When Prince Marcantonio Borghese IV and his architect redesigned the Galleria Terrena and the Casino Nobile, they were left to decide what the disposition of the paintings might look like. On the one hand, they could perpetuate the style dominant in Italian collections: an “unsystematic” arrangement consisting of a profusion of paintings, stacked up the walls, and crowding the space. Without labels, visitors could be overwhelmed without a cicerone to guide them through the gallery. On the other hand was the “mixed school” arrangement which one could see in a few French collections. This exhibition strategy grouped paintings by schools so that the viewer could compare the stylistic differences of various artistic traditions. Rarely historicized, the “mixed school” style appealed to connoisseurs more interested in symbolism and technique than historical development. Sculpture, however, was more likely to be displayed thematically. This was because collectors often used sculpture groupings to signify dynastic lineage or function as symbolic markers of their owners’ virtue. So, for example, collections such as the Villa Medici displayed cycles of sculptures to show the uomini illustri of antiquity. This linked the leaders of modern Italy to those of the classical world. When Donato Bramante planned the Vatican Cortile delle Statue in the early sixteenth century, the sculptural program linked Pope Julius II to the founding of Rome and Julius Caesar. With the addition of ceiling paintings to interior galleries, an owner could establish an entire symbolic system. Thus, sculpture, in combination with decorative painting on the walls and ceiling, gave Marcantonio and Asprucci the opportunity to create a cohesive iconographic program.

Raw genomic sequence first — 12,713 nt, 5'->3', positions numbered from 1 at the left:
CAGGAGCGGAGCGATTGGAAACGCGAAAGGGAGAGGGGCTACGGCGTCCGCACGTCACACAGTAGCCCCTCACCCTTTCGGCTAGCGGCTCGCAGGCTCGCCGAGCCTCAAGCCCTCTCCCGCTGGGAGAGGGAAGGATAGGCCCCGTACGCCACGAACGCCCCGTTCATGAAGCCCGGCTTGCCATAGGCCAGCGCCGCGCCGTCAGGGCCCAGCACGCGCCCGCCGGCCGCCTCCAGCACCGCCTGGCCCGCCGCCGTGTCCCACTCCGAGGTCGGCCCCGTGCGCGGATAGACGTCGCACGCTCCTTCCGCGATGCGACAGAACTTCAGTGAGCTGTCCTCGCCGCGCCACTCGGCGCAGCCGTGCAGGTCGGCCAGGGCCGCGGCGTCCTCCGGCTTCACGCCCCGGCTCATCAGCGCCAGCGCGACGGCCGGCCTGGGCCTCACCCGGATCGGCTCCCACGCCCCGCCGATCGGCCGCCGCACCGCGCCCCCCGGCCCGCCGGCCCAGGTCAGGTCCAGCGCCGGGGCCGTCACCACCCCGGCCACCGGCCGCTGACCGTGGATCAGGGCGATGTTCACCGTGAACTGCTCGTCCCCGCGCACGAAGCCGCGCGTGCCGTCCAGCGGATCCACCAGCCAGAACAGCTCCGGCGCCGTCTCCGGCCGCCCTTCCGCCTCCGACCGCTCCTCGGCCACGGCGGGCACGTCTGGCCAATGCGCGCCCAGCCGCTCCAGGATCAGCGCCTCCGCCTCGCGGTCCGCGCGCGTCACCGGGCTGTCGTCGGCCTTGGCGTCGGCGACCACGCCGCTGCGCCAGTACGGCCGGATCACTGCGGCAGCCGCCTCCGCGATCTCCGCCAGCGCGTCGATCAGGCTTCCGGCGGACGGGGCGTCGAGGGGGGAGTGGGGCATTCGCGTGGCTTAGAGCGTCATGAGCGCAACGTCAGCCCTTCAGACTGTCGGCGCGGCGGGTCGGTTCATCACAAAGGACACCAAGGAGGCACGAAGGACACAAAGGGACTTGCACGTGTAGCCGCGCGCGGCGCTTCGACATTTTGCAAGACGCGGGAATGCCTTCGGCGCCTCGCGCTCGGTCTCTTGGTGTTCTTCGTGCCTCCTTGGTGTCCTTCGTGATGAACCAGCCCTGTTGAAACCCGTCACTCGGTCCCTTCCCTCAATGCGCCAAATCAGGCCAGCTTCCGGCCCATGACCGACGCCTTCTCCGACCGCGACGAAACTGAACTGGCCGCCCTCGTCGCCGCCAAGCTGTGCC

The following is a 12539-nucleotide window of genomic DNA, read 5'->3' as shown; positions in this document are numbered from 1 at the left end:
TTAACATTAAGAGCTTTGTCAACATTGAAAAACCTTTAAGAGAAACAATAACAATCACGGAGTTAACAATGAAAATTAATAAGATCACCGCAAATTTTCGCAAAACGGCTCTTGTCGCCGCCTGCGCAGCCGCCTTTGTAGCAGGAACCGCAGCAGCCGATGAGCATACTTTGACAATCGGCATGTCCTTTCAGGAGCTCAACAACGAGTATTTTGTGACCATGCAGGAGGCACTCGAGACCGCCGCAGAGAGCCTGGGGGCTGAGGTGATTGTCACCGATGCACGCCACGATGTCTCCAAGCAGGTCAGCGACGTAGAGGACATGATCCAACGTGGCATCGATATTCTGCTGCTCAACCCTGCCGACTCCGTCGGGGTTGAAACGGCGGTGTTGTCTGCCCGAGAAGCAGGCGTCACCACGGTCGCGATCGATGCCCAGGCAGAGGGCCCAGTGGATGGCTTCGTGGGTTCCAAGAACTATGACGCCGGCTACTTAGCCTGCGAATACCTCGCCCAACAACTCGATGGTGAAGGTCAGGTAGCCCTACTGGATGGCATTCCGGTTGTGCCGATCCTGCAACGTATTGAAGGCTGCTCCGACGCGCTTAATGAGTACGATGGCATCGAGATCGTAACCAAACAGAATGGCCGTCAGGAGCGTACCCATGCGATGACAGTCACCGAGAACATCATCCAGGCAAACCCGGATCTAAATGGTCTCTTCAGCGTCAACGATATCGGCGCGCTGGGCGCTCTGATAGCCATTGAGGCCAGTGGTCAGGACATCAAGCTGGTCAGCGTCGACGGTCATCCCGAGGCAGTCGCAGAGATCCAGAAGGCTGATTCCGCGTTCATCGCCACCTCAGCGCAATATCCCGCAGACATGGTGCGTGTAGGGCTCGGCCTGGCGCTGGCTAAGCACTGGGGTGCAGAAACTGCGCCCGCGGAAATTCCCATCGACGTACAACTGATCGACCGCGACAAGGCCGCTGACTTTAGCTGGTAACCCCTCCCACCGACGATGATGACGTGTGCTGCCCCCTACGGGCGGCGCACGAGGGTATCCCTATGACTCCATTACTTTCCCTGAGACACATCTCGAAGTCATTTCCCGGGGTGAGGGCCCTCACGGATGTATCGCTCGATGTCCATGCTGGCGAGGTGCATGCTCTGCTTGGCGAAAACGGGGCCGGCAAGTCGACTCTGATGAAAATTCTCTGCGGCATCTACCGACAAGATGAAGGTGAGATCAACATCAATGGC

Paul deftly guides the reader through the redesign of the galleries, putting the Galleria Terrena and the Casino Nobile in the context of earlier building programs at the Villa Borghese as well as contemporary renovations by other aristocrats, such as those at the Casino Albani. While the rooms of the Galleria Terrena generally retained an “unsystematic” arrangement of paintings, a series of new ceiling paintings followed a slightly more cohesive program that focused on the greatness of Borghese patronage and political power through a complex cycle of imagery. This is most notable in the Audience Hall, which Paul analyzes to convincing effect. By the mid 1770s, work on the Galleria Terrena was complete, and the Borghese prince turned his attention to the Casino Nobile. In this building, Marcantonio and Asprucci created a more focused series of rooms. The theme of each room’s ceiling frescoes determined the room’s iconographic system and its meaning. On the ground floor, sculptures mirrored the overall program of each room. The decoration of the Salone, the central room in the Galleria Terrena, serves as an example. The sculpture included bas-reliefs, busts, and freestanding sculptures of ancient Roman heroes and mythological figures. The ceiling fresco, by Mariano Rossi, featured the Roman hero Marcus Furius Camillus. The sculptural program and the choice of Camillus referenced the founding of Rome and linked these early heroes to the Borghese. For instance, Pope Paul V was Camillo Borghese, and Marcantonio had named his own heir Camillo. Paul’s examination of the Salone and the other rooms is incisive, and it strongly supports her thesis that they worked as both panegyrics to the Borghese family and as a speculum principis for the Borghese heir. Thus, the Borghese galleries were the culmination of the princely museum, but they also had elements that pointed toward modern museum display.